There are definitely fewer cars zipping about in Philadelphia. KYW Newsradio’s 24-hour Traffic Center estimates about a 50% decline in traffic in the middle of the day.
Even further, there’s 80% less traffic during the evening rush, ever since Gov. Tom Wolf ordered Pennsylvanians to stay home.
There’s maybe a crash or two on a major road per hour, compared to before the pandemic hit the region hard.
“There were times when we could barely keep up with it. I mean, phone calls coming in — you would have three to four (accidents) just on I-95 in a matter of 10 to 15 minutes,” recalled KYW traffic reporter Justin Drabick.
Car insurance companies are seeing the same thing.
“We saw there was a decline in driving,” said Alyssa Shaffer, spokesperson for Allstate, “so we are passing those savings, that we expected to pay out, through claims on to those customers, since there is such a decline in driving right now.”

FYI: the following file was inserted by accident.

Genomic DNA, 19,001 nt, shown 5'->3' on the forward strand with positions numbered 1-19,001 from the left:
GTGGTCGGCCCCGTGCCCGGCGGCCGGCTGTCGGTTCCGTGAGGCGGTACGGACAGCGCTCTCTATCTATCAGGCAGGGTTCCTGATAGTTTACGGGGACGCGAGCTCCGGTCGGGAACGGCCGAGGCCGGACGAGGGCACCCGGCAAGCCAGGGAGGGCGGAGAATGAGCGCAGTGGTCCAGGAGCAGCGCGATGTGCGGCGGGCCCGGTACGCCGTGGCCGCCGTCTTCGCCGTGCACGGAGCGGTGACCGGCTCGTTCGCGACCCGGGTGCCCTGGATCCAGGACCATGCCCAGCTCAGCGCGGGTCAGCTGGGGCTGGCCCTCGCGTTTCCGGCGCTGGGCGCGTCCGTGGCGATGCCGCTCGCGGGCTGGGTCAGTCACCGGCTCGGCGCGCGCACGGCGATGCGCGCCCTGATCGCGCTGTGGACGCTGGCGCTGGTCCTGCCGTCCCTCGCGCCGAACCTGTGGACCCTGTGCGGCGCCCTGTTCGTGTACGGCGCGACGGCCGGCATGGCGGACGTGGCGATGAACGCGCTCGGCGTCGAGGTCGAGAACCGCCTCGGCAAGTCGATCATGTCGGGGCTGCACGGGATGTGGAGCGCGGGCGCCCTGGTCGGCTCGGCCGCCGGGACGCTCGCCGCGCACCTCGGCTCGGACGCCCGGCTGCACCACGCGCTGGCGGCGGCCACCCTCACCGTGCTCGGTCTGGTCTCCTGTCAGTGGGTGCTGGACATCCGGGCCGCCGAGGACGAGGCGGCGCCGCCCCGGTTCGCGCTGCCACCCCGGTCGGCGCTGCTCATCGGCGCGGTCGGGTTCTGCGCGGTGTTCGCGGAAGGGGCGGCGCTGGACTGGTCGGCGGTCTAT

Shaffer said Allstate customers are getting back more than $600 million.
“Essentially what that is, is most customers will be receiving a 15% payback of their monthly premium,” she explained.
In addition to those checks going out in April and May, Allstate is also working on special payment plans for customers in need.
“We are facing unprecedented times. Our customers are facing some economic hardships,” echoed Glenn Greenberg, spokesperson for Liberty Mutual.
He said the insurance company will cease late fees and set up special payment plans, too. It will also offer its customers a 15% refund on two months of their annual premium.
“We're going to return about $250 million to our Liberty Mutual, and Safeco customers,” he added.
Other insurance companies, like Geico, are following suit.
USAA is also giving every member with an auto insurance policy a 20% credit on two months of premiums.